I think the prevalence of “9/11” over “September 11th” in English has to do with the 24/7- OMG-L8R culture in which we’re living today.  Sometimes it seems we go for giorrúcháin and acrainmneacha for their own sake rather than for any major savings of linguistic effort (“oh-em-gee” has just as many syllables as “Oh My God,” though admittedly it’s more logo-like, when used for a TV show).

At any rate, whatever the exact reasons, Americans tends to refer to the event most commonly as “9/11.”  The numbers have become a noun in their own right.  So we can say sentences like “9/11 was …” or “on 9/11.”

Certainly there are times when one might say, “September 11th” or “on the 11th day of September” in English, but they tend to be in a more formal register.  Or, they could be less specific, refering to any “September 11th.”  “9/11” as a frása is inextricably linked to 2001.  “9/11” is also very eye-catching as a graphic for headlines, TV program titles, and so on, and so seems to dominate the media, at least the print side of it.

In Irish, on the other hand, most references I see do specify the month (Meán Fómhair), perhaps to avoid any seeming ambiguity with “9/11” being interpreted as “November 9th” (the 9th day of the 11th month, i.e. 9 Mí na Samhna).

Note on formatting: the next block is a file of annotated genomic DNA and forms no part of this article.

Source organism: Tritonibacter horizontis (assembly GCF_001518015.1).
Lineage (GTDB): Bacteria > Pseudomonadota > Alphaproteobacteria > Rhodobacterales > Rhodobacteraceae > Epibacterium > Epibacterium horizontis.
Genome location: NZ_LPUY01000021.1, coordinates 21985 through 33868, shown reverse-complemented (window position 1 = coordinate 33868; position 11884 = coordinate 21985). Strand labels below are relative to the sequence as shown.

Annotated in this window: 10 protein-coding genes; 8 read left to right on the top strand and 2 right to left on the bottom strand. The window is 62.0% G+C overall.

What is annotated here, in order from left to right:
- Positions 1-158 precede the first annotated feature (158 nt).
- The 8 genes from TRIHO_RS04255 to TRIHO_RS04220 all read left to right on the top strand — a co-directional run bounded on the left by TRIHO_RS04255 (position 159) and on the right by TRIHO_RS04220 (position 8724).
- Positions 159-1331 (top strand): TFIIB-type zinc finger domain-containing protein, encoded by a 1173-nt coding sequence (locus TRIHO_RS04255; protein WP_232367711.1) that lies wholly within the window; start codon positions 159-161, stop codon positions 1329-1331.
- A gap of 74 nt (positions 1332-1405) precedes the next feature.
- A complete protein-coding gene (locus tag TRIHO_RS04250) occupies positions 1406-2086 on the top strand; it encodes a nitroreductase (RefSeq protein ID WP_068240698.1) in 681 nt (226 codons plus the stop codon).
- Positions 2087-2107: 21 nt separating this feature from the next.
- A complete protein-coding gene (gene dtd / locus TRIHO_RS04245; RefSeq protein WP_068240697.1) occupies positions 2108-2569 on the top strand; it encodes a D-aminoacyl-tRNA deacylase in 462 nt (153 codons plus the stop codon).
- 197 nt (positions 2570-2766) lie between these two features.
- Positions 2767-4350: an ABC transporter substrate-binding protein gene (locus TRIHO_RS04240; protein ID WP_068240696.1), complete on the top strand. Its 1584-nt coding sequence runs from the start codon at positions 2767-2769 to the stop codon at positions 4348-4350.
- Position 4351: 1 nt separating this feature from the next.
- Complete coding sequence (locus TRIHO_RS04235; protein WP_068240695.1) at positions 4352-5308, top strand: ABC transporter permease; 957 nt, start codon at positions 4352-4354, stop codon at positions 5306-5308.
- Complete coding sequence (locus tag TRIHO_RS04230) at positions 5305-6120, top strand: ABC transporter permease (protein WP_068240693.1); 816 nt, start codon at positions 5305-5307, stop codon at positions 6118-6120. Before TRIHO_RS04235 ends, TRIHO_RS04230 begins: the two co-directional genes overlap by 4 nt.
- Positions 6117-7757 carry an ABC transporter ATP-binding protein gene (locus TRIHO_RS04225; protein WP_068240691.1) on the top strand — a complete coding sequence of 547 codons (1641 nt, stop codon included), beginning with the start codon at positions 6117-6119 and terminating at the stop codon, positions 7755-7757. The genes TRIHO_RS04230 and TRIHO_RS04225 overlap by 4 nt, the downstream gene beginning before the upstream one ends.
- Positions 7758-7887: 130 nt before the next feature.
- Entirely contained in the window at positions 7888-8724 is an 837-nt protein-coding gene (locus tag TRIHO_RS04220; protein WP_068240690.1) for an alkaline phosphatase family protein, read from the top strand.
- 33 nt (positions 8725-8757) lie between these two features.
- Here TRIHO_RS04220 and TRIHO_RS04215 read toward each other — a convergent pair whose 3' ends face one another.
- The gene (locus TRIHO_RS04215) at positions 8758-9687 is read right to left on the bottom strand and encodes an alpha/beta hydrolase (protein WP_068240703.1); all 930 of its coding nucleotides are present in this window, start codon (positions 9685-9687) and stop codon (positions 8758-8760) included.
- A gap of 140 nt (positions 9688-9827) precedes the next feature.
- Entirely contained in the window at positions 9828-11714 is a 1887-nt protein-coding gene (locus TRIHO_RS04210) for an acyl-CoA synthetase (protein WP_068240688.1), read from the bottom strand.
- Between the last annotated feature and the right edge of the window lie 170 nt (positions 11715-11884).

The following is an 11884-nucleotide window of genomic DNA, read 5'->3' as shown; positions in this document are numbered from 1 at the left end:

When one says in English “nine eleven,” it’s simply eerie how the date echoes the phone number Americans are trained to call in emergencies, 911 (“nine one one”).  Perhaps not a comhtharlú at all.  At any rate, in my recollection the two number patterns (9/11, 9-1-1) sorted themselves quite quickly.  I recall once, a little under ten years ago, referring to the NY event as “nine-one-one” (i mBéarla) and quickly realizing that it just didn’t sit right on the tongue that way.

Of course, if one literally wants to say “nine-eleven” in Irish, one can.  It’s “a naoi a haon déag.”  But when I Googled that, the only result I got was the score for a sports game.  Separating the phrase to “a naoi” and “a haon déag” brings up a hopelessly large number of websites about uimhreacha in Irish in general, and so was completely inconclusive.

And conversely, I’m sure the phrase “9/11” could be heard among Irish speakers as “a naoi a haon déag,” especially those i Meiriceá, since “nine-eleven” is what’s heard on the media so often.  And it wouldn’t surprise me to hear a nearly full-fledged Irish sentence with the English pronunciation of “9/11” embedded in it, since Ireland, like most bilingual cultures, is full of code-switching (like “Cá raibh tú ar nine-eleven?”).  Given that I’ve heard English words or phrases like “hit” (“an chéad hit a bhí acu,” describing a band) and “guilt complex” peppering the Irish of some of the cainteoirí Gaeilge is líofa, nothing really surprises me as far as blending languages.